The Exploratorium: the impressive sandstone balls of Saint-André-de-Rosans

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France is rich in geological curiosities that are sometimes little known and yet spectacular. Near the village of Saint-André-de-Rosans, in the Hautes-Alpes, there are concretions very special sandstones, which are worth a detour.

These balls of 1 to 2 meters in diameter which seem to come out of earth are nothing dinosaur eggs ! Nor were they shaped by the hand of man, even if their regularity might suggest so. No, these are indeed spheres of natural origin and more precisely diagenetic concretions of sandstone.

These geological formations are part of a sedimentary series deposited in the Albian, around 100 million years ago. Very surprisingly, the formation of the balls of Rosans still remains enigmatic.

Sand turned into sandstone

Originally, the sandstone bank that contains them and on which one can walk was nothing more than a deposit of sand, as can be found on the coast. In the Albian, the region was indeed submerged under the waters of an ancient ocean. The sand at the origin of the balls was then deposited on the slope of a marine pit, called the Vocontian pit. These sand deposits are the result of underwater avalanches, reaching a deep environment normally dominated by a sedimentation marl, which can be observed in particular on the site, at the base and at the roof of the sandstone unit.

Burial linked to the progressive accumulation of new sediment then led to the start of the diagenesiswhich brings together all the processes leading to the transformation of loose sediments in hard rocks. We are talking about lithification. In the case of the Saint-André-de-Rosans site, it is therefore the transformation of a sandstone sand deposit. Diagenesis is thus accompanied by mechanical compaction linked to the accumulation of sediments, to a dehydration, dissolution and cementation processes. Water-rock interactions play an essential role throughout the transformation.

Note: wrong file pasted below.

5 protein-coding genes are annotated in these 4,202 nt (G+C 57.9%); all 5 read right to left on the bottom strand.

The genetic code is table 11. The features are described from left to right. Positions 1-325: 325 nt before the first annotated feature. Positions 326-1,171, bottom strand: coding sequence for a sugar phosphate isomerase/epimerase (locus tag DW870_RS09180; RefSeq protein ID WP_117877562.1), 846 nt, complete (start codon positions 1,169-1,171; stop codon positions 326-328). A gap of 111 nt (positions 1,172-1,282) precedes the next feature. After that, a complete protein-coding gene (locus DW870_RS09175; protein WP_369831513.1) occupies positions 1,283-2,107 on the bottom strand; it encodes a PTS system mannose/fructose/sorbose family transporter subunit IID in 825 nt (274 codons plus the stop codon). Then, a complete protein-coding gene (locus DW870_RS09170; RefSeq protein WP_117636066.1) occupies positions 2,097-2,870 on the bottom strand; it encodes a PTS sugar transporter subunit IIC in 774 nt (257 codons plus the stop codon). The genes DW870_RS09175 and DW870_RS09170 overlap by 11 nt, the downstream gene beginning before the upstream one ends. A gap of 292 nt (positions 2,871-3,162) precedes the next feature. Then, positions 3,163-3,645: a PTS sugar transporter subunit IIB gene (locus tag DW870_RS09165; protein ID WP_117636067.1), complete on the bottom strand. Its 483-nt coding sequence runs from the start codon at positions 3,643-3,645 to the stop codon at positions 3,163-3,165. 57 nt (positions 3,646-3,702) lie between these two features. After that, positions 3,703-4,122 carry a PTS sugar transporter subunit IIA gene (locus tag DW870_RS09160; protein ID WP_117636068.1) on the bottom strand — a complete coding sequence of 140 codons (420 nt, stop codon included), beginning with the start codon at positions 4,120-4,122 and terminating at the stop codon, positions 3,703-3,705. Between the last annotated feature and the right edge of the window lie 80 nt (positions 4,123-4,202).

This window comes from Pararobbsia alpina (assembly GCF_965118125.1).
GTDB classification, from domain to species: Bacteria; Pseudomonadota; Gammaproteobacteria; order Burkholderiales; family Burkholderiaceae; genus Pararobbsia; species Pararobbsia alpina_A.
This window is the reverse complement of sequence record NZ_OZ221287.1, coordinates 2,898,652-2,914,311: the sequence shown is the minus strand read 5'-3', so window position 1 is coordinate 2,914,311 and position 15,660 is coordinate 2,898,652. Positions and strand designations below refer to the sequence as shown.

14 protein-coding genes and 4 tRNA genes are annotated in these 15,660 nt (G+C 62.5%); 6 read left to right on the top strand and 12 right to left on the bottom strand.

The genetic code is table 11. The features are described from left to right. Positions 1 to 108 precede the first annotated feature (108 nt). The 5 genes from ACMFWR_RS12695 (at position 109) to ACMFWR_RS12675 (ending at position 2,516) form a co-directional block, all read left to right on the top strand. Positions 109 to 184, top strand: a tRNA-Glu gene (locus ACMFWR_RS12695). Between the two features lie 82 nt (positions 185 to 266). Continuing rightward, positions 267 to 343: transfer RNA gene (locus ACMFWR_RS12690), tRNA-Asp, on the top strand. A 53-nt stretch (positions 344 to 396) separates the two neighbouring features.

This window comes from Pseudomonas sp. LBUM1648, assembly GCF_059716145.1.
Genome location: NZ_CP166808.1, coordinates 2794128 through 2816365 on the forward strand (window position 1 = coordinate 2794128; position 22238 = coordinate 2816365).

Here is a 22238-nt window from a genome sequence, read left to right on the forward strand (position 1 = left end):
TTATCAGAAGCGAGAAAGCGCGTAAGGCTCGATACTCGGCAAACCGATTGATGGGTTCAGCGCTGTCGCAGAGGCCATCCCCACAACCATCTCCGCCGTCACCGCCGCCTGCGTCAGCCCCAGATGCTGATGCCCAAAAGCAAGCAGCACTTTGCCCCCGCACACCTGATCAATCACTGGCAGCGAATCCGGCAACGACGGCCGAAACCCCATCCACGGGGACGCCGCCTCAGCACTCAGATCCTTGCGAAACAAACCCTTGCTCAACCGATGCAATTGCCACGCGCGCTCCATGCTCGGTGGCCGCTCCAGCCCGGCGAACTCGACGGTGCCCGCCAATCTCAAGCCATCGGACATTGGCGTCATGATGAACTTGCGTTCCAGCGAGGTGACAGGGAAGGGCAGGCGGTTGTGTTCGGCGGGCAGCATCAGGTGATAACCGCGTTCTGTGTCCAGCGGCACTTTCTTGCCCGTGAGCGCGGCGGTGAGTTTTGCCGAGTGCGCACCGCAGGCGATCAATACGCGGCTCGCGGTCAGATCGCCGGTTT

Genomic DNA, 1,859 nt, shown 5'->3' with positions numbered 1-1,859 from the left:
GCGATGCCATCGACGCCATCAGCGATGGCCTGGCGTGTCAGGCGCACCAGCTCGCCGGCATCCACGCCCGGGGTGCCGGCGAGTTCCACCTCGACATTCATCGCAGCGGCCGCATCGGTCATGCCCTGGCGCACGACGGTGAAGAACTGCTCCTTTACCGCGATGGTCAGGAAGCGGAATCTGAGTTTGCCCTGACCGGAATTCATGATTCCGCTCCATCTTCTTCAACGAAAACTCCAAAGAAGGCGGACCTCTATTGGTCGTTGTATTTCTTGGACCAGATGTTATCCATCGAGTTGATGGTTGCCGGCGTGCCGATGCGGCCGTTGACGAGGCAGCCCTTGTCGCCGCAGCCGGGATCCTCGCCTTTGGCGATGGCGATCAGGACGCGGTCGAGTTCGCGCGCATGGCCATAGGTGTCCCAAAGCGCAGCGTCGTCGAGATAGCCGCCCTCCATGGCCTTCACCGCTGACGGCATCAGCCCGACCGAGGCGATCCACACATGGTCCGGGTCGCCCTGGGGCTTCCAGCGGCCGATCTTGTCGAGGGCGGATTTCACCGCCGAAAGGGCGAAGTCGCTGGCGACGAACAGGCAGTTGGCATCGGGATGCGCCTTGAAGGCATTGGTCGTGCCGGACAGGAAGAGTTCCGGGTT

Balls unearthed by the erosion of the more friable sandstone bed

But why did this process lead to the formation of the sandstone ball? To understand, you have to take a closer look at these strange formations. Their detailed study shows that the spheres seem packed in the sandstone bed which here takes on a greenish hue, a sign of the presence of a mineral : glauconia. We understand that they have been put at theoutcrop by erosion which has gradually removed this gangue of softer glauconious sandstone. To the touch, it actually appears very crumbly. The bare balls seem on the contrary to be composed of a more resistant sandstone, the result of better cementing.

Some balls present an alteration in peels ofonion : the sandstone that composes them seems to go in layers, signifying an internal structuring of concentric shape, with differences in hardness sandstone running from the center to the periphery.

A central core made of small pebbles

Another clue, a ball fractured in two makes it possible to observe the presence, in its center, of small pebbles, while the rest of the sphere is composed of a fine and homogeneous sandstone, without coarse elements. This observation makes it possible to suggest that the balls, or at least some of them, were formed by progressive and concentric gresification around a central core. At the start of diagenesis, crystallization inside the sandy sediment is in fact favored by the presence of an “impurity” — a fragment of shell or pebble — which will act as a core of nucleation and attract the crystallization of carbonates. The ball will thus form by successive crystallization in all directions, the sediment surrounding the core being more or less homogeneous.

This kind of geological formation is not unique and has been observed in many places around the world, often less spectacularly.

To discover the site, all you have to do is survey the hills located to the north-west of the village of Saint-André-de-Rosans, the site is indicated on the IGN maps by the indication “Boules de grés”.

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